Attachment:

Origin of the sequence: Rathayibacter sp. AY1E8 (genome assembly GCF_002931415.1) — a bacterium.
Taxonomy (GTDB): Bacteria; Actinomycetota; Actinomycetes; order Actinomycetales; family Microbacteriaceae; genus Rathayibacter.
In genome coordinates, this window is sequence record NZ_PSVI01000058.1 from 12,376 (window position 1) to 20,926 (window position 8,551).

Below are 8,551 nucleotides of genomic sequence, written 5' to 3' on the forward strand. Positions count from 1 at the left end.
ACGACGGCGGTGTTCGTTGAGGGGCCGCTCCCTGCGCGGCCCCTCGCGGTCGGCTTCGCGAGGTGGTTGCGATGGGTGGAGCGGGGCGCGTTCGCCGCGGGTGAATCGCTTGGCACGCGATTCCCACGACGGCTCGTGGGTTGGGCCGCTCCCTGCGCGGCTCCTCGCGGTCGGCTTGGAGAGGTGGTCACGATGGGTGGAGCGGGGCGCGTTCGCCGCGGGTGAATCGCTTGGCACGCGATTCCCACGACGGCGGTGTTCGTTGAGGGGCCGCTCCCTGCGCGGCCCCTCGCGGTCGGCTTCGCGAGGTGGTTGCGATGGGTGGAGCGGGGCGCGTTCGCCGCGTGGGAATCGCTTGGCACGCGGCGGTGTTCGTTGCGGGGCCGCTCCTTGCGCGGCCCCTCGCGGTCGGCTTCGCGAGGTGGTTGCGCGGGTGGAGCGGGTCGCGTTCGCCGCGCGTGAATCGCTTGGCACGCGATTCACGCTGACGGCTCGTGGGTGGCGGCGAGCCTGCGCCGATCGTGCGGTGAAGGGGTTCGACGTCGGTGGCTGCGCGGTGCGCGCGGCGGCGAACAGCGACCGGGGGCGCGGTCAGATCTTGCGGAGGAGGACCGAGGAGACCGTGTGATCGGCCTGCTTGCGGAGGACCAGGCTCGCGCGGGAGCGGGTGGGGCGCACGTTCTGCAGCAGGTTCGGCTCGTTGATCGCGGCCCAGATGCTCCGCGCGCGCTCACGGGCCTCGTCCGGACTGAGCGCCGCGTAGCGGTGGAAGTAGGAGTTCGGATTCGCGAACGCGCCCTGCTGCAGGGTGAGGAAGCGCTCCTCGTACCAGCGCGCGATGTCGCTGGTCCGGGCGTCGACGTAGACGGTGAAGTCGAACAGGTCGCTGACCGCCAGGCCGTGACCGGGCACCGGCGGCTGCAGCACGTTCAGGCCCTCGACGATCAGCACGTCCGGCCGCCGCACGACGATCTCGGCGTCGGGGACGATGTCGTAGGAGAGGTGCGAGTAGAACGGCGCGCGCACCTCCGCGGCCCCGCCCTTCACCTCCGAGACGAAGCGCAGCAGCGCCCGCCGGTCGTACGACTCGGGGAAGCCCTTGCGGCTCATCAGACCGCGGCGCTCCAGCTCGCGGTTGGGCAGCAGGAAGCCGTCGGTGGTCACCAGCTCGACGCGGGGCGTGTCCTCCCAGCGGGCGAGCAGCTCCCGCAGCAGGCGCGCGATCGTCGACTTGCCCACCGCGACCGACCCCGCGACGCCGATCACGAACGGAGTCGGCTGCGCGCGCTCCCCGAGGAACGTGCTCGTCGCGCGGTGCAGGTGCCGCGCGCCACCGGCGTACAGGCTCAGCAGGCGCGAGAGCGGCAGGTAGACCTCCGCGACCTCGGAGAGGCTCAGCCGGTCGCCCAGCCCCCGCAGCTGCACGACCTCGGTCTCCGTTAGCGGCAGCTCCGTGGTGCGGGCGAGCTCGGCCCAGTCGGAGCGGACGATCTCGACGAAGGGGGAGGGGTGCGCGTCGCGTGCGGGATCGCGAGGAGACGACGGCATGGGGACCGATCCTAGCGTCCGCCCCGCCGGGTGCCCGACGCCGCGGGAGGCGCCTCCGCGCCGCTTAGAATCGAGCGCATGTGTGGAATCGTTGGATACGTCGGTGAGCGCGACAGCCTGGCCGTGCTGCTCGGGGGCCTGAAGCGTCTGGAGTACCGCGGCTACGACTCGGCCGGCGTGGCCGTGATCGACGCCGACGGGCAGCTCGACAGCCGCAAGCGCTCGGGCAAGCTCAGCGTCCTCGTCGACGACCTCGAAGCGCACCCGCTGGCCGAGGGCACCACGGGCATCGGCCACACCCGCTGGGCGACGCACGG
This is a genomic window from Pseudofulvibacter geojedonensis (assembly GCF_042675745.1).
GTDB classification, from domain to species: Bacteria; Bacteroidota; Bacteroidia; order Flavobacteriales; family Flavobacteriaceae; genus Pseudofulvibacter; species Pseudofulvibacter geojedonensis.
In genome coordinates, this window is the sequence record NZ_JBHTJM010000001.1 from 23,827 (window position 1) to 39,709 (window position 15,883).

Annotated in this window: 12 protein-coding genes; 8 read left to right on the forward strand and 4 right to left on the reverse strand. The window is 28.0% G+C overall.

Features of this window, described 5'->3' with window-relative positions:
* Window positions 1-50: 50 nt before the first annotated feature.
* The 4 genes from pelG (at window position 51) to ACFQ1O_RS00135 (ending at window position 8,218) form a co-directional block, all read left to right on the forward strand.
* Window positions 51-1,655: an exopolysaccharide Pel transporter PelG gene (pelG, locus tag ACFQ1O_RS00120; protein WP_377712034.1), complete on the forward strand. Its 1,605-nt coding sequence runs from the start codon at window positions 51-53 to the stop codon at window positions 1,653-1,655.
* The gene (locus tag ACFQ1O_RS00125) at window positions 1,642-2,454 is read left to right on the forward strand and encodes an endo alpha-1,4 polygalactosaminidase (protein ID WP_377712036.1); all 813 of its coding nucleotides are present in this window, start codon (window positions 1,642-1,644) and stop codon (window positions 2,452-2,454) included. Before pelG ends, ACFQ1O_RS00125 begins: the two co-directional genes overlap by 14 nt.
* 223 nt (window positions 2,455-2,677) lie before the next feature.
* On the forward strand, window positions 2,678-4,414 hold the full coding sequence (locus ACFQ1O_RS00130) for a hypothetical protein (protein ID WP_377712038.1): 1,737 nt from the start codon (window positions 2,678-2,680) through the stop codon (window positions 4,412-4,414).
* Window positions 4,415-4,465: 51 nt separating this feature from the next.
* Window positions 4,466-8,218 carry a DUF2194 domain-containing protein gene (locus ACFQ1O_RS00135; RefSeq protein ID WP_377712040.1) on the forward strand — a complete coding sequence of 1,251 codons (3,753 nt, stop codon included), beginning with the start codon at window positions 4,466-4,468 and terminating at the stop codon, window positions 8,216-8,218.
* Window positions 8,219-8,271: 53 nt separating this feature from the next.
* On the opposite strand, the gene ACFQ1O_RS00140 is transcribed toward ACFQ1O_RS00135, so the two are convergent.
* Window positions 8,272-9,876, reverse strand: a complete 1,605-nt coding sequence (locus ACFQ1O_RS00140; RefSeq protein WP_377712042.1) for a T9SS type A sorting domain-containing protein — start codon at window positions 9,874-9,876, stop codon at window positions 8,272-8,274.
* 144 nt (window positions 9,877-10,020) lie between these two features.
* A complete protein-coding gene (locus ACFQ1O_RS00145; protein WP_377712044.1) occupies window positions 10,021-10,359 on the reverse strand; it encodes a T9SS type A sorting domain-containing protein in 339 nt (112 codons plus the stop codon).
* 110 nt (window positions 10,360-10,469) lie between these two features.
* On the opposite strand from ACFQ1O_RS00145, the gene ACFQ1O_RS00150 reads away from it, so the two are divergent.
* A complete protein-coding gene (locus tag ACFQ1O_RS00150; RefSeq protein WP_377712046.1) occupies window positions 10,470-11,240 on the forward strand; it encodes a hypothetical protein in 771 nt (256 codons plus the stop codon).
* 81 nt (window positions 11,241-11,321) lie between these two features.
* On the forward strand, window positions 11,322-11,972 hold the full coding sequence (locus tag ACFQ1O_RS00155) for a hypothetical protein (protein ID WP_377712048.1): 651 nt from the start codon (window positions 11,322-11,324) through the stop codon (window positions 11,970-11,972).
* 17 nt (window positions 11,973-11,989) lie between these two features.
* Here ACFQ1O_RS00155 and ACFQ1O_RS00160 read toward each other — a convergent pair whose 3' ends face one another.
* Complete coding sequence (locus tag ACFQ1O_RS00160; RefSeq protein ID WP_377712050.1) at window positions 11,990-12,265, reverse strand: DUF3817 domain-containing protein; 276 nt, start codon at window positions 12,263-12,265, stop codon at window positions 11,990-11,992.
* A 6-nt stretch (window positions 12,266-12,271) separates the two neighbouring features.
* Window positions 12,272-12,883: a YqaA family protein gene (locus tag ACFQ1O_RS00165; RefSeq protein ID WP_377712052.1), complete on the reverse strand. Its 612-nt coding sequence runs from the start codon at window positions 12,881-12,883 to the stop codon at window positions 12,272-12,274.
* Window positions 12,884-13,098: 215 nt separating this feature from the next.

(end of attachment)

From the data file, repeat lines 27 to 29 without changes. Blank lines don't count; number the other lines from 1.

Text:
* 81 nt (window positions 11,241-11,321) lie between these two features.
* On the forward strand, window positions 11,322-11,972 hold the full coding sequence (locus tag ACFQ1O_RS00155) for a hypothetical protein (protein ID WP_377712048.1): 651 nt from the start codon (window positions 11,322-11,324) through the stop codon (window positions 11,970-11,972).
* 17 nt (window positions 11,973-11,989) lie between these two features.